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The downside to blockchain and bitcoin uptake in Africa

By , ITWeb
Africa , 07 Sep 2016

The downside to blockchain and bitcoin uptake in Africa

Some business leaders in Africa have reservations about the strength of blockchain technology as a means through which to increase the continent's internet penetration.

Thomas Kaperi, the managing partner at Optimum Consulting, a tech startup using analytics and exploring blockchain application in risk transfer, thinks that blockchain technology is going to move more Africans unto the internet - but, he also feels the technology's openness could be hindering its adoption.

Speaking at the Kenya Internet Governance Forum last month, Kaperi said blockchain - the tamper-proof open ledger technology that powers bitcoin transactions - has the ability to enable users to transfer and generate value on the internet without having to necessarily use any particular country's currency for their activities.

"The biggest downside about blockchain technology is the public aspect of blockchain technology. Because it's a distributed ledger, there are high chances that everybody will know what is on the ledger. That's the biggest downside," Kaperi said.

This is one of the factors precluding Africans from showing interest in this technology which has become a topic of discussion of late. Blockchain, which is now being applied for use in other non-financial sectors, has not attracted much interest in Africa - possibly because of the universal perception about its newness, lack of awareness of its use and the attendant stigma that has been attached to the digital currency it powers, bitcoin.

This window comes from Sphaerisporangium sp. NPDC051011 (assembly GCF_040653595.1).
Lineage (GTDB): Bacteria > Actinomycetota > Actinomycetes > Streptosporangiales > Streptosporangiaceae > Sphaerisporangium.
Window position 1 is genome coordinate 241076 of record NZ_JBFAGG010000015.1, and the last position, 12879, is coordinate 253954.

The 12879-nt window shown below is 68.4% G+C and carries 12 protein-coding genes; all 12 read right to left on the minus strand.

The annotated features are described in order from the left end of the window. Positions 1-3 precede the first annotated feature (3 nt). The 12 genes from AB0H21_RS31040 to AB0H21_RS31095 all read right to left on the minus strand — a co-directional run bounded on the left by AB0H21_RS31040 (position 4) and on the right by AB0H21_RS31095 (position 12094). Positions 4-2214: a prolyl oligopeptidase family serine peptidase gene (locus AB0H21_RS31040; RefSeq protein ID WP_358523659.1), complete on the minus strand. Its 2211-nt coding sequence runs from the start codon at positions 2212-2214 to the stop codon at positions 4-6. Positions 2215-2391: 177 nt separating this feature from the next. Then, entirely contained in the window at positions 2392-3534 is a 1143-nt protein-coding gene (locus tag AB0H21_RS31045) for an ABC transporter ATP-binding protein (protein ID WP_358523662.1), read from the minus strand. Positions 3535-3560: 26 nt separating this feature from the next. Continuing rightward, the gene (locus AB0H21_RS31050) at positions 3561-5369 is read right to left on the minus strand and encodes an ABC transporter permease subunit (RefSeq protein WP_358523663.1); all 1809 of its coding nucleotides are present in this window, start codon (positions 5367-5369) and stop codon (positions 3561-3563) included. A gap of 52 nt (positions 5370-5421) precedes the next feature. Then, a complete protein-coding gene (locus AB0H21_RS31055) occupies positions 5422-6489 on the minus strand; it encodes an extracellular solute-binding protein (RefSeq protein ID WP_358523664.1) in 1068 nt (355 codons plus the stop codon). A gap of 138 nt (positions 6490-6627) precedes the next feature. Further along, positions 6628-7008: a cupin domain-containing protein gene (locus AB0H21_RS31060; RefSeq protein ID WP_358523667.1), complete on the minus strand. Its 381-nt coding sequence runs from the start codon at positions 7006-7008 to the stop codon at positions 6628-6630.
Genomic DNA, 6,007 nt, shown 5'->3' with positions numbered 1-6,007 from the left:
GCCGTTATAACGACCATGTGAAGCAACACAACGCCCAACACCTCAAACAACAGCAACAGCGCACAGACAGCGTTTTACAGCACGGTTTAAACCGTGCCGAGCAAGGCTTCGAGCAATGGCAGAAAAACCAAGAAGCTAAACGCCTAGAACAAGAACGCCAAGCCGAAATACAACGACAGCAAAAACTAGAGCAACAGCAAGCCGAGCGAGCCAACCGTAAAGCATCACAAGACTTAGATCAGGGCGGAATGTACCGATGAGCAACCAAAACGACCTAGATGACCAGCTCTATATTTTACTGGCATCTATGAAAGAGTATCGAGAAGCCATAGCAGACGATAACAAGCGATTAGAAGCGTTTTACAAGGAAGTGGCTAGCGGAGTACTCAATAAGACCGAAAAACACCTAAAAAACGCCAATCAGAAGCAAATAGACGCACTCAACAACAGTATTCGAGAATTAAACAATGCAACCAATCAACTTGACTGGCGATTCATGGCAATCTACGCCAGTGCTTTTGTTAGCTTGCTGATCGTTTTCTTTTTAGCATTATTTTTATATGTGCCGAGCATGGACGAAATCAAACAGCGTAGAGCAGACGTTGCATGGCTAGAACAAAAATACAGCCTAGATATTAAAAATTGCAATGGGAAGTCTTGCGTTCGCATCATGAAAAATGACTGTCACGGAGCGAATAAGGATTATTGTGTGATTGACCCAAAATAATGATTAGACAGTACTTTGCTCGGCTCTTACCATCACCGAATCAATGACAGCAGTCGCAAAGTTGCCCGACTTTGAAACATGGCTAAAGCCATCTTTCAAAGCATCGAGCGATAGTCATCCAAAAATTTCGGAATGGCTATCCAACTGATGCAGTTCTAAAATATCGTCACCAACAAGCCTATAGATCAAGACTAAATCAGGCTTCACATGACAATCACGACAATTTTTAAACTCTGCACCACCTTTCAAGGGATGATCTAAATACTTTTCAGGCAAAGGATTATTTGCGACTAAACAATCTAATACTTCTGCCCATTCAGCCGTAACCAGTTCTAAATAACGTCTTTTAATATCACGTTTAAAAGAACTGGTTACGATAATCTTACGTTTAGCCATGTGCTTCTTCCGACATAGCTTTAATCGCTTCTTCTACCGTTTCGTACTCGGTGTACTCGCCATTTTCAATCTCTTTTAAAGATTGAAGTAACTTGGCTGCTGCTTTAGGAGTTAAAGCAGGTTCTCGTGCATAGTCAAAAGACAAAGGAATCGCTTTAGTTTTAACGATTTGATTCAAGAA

Despite suggestions it could improve the finance sector and economies of African countries that experience high inflation rates as a hedge against traditional fiat's value e.g. Zimbabwe and Nigeria, there is still an air of skepticism linked to security and accessibility issues.

Hackers in Kenya, for instance, have used it to solicit ransom twice - from NIC Bank and Nairobi University after compromising their systems.

Kaperi suggested that people should look at blockchain outside the cryptocurrency context to understand it better.

Bellaj Badr, a blockchain expert and speaker in Morocco, said, "Even as the number of active Internet users has increased in the continent and the infrastructure has developed enough to promote cryptocurrency adoption, unfortunately, the situation is the opposite. To understand why, we should keep in mind that these technology provides a decentralised payment solution without any regulative institution (central bank)."

He added that the impact of the 2008 financial crisis, which is propelling bitcoin users in other parts of the world, is not enough to push people in Africa to embrace it as a new solution.

Rather, Africans still preserve their confidence in banks and other governmental institutions.

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